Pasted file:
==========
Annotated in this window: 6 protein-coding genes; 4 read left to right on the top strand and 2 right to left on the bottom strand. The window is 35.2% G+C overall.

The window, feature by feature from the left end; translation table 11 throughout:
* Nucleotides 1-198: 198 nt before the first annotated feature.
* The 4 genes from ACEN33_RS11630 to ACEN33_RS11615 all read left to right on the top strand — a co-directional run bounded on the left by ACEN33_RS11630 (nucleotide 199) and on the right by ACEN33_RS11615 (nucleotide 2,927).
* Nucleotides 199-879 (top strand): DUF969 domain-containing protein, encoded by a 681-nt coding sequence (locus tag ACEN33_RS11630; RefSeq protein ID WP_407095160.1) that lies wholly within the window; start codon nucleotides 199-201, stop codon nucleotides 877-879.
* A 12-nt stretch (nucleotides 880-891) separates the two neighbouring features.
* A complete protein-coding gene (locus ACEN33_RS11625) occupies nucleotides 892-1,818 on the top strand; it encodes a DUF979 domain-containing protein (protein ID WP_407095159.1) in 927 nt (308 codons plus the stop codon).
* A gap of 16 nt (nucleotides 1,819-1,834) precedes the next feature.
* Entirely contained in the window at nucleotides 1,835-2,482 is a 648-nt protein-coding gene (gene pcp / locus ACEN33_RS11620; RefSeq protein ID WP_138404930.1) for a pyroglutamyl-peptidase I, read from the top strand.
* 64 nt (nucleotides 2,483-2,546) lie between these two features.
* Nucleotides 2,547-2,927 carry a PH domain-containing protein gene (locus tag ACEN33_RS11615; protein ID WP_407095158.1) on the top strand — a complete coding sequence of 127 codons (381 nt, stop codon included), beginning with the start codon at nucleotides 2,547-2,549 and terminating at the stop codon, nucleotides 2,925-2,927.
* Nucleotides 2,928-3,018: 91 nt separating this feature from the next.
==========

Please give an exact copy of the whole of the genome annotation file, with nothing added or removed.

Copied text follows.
Annotated in this window: 6 protein-coding genes; 4 read left to right on the top strand and 2 right to left on the bottom strand. The window is 35.2% G+C overall.

The window, feature by feature from the left end; translation table 11 throughout:
* Nucleotides 1-198: 198 nt before the first annotated feature.
* The 4 genes from ACEN33_RS11630 to ACEN33_RS11615 all read left to right on the top strand — a co-directional run bounded on the left by ACEN33_RS11630 (nucleotide 199) and on the right by ACEN33_RS11615 (nucleotide 2,927).
* Nucleotides 199-879 (top strand): DUF969 domain-containing protein, encoded by a 681-nt coding sequence (locus tag ACEN33_RS11630; RefSeq protein ID WP_407095160.1) that lies wholly within the window; start codon nucleotides 199-201, stop codon nucleotides 877-879.
* A 12-nt stretch (nucleotides 880-891) separates the two neighbouring features.
* A complete protein-coding gene (locus ACEN33_RS11625) occupies nucleotides 892-1,818 on the top strand; it encodes a DUF979 domain-containing protein (protein ID WP_407095159.1) in 927 nt (308 codons plus the stop codon).
* A gap of 16 nt (nucleotides 1,819-1,834) precedes the next feature.
* Entirely contained in the window at nucleotides 1,835-2,482 is a 648-nt protein-coding gene (gene pcp / locus ACEN33_RS11620; RefSeq protein ID WP_138404930.1) for a pyroglutamyl-peptidase I, read from the top strand.
* 64 nt (nucleotides 2,483-2,546) lie between these two features.
* Nucleotides 2,547-2,927 carry a PH domain-containing protein gene (locus tag ACEN33_RS11615; protein ID WP_407095158.1) on the top strand — a complete coding sequence of 127 codons (381 nt, stop codon included), beginning with the start codon at nucleotides 2,547-2,549 and terminating at the stop codon, nucleotides 2,925-2,927.
* Nucleotides 2,928-3,018: 91 nt separating this feature from the next.